Already, he said, Niger was reeling under the onslaught of jihadists, and that it was one of the reasons there was a coup

“So, do we want to exacerbate the situation or do we want to ameliorate it?” he asked.

Prof. Antwi-Danso said if West African leaders wanted peace in the region, then there was no need to employ military action now. 

Intervention

Prof. Aning said the fact that the Chiefs of Defence Staff of ECOWAS were meeting in Accra today and preparing an intervention plan did not mean that they would intervene.

He said there were several options for engagements.

“There is the option for mediation, and don’t forget that Niger is also a member of the Accra Initiative, so that gives Ghana an opportunity to use backdoor channels through the Accra Initiative Framework also to engage the people in Niamey.

So all options are on the table,” he said.

Prof. Aning said his expectations were that although the Chiefs of Defence Staff would draw up an intervention plan, they would also suggest for consideration that mediation and negotiation were given a chance because the junta was ready for negotiation.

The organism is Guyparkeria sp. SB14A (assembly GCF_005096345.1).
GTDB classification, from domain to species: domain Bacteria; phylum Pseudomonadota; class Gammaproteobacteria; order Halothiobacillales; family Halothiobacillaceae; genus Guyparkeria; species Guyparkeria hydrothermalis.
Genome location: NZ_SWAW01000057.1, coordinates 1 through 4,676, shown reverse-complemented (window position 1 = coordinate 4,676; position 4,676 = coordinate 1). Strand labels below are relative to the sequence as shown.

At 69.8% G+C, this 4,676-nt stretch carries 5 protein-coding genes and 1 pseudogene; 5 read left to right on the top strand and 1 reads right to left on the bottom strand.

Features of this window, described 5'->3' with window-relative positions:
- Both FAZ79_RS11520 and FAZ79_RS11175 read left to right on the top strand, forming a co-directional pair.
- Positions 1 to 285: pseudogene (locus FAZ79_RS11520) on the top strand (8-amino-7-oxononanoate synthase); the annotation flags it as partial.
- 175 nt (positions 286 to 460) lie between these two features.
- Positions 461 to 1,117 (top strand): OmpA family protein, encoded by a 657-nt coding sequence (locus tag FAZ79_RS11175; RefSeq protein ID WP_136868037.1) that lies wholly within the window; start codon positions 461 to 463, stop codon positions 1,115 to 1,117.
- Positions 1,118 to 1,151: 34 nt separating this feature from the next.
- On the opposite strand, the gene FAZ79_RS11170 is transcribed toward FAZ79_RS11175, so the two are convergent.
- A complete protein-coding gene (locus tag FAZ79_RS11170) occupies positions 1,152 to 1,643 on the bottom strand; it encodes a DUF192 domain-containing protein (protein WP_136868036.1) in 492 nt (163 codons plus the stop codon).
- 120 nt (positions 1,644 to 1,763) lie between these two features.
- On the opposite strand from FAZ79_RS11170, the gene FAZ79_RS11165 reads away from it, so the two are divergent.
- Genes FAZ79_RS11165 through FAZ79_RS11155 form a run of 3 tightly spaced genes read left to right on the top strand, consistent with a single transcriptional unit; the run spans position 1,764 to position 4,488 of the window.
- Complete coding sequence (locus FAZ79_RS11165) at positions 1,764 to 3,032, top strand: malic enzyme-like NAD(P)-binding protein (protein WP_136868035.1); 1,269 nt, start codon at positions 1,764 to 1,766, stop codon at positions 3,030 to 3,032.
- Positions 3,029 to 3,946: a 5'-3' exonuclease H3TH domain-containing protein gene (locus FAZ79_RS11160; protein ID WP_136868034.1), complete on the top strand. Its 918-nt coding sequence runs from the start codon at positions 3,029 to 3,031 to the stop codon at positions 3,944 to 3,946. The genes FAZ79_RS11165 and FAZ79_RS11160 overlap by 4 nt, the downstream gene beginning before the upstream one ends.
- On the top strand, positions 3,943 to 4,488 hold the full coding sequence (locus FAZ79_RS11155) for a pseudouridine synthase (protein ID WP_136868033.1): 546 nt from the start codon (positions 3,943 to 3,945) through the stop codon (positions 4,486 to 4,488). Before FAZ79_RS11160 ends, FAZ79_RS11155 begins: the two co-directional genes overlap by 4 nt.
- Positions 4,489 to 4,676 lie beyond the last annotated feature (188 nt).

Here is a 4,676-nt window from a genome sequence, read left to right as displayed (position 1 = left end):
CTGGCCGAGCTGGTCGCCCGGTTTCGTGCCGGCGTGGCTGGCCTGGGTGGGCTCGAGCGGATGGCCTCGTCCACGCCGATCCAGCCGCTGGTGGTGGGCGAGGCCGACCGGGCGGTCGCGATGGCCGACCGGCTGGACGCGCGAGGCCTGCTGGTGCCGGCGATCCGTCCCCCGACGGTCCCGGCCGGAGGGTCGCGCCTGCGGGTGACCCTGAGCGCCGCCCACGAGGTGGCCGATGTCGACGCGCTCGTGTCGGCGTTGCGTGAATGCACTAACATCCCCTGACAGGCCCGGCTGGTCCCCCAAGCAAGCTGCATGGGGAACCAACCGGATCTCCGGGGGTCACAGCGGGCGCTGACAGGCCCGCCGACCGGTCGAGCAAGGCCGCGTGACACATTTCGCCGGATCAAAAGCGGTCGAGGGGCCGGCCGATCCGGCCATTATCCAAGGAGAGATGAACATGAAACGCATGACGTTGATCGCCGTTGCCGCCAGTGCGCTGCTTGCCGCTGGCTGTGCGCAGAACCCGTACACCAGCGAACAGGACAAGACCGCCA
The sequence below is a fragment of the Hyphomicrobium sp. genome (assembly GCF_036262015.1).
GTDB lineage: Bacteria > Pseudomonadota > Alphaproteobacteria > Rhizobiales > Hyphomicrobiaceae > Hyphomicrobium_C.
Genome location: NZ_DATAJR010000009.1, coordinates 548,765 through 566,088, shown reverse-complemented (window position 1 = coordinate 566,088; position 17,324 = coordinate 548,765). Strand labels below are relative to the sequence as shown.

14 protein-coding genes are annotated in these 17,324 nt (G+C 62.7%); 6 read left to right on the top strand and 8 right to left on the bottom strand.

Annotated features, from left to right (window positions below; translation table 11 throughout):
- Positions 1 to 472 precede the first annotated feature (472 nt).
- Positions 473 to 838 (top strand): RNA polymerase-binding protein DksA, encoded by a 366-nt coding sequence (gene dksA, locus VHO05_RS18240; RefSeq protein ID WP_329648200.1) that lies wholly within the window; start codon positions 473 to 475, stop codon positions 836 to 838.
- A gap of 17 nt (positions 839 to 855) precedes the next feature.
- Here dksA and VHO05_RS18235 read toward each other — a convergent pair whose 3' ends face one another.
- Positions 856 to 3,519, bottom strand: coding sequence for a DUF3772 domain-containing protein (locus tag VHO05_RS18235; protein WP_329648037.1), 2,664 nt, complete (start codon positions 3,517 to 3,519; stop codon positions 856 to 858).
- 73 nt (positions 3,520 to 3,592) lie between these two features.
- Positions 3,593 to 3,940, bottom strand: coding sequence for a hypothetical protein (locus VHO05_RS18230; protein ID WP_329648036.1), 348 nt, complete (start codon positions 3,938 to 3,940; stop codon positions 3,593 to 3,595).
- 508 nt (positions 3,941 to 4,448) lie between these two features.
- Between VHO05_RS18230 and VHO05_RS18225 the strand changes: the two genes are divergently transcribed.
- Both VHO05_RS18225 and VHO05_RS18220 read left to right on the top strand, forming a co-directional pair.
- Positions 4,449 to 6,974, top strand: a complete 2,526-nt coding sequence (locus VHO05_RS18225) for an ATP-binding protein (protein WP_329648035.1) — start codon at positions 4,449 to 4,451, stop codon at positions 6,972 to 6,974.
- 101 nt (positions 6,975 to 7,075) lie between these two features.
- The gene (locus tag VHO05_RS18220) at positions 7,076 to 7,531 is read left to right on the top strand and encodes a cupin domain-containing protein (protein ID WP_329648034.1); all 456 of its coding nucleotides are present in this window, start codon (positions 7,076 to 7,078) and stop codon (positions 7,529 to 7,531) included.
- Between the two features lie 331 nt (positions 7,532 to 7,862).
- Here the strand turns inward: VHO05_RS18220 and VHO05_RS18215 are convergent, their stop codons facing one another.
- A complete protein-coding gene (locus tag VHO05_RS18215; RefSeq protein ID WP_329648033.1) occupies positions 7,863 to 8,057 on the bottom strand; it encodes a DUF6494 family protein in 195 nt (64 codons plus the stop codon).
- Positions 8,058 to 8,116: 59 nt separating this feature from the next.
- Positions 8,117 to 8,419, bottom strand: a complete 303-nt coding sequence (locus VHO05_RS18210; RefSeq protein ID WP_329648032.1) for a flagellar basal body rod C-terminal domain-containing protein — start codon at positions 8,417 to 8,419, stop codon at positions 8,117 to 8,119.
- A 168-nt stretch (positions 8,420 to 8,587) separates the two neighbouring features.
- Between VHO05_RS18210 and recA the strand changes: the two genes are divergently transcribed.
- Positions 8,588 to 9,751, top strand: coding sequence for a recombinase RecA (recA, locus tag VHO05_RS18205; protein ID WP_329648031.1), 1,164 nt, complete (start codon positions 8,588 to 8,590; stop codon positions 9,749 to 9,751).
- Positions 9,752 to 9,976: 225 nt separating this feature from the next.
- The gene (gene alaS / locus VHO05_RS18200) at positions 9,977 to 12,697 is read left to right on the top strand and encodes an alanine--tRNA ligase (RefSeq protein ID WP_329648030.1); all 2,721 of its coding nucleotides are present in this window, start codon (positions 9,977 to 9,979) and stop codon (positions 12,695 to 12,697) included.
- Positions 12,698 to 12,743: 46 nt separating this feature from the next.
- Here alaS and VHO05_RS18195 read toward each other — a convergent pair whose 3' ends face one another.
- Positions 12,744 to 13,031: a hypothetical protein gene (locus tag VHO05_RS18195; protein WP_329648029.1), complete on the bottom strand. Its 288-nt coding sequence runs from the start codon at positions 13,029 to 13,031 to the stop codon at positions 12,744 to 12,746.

But in all negotiation processes, he said, there was the need to negotiate from the position of strength.

He said for the security chiefs, mediation was not their main interest now, and that they had been ordered to present a plan for intervention.

He said they would develop that plan but they would go ahead to court pointing to the actual misappropriation of the common wealth of the people of Ghana that has deprived the people from benefiting from it,” the court held.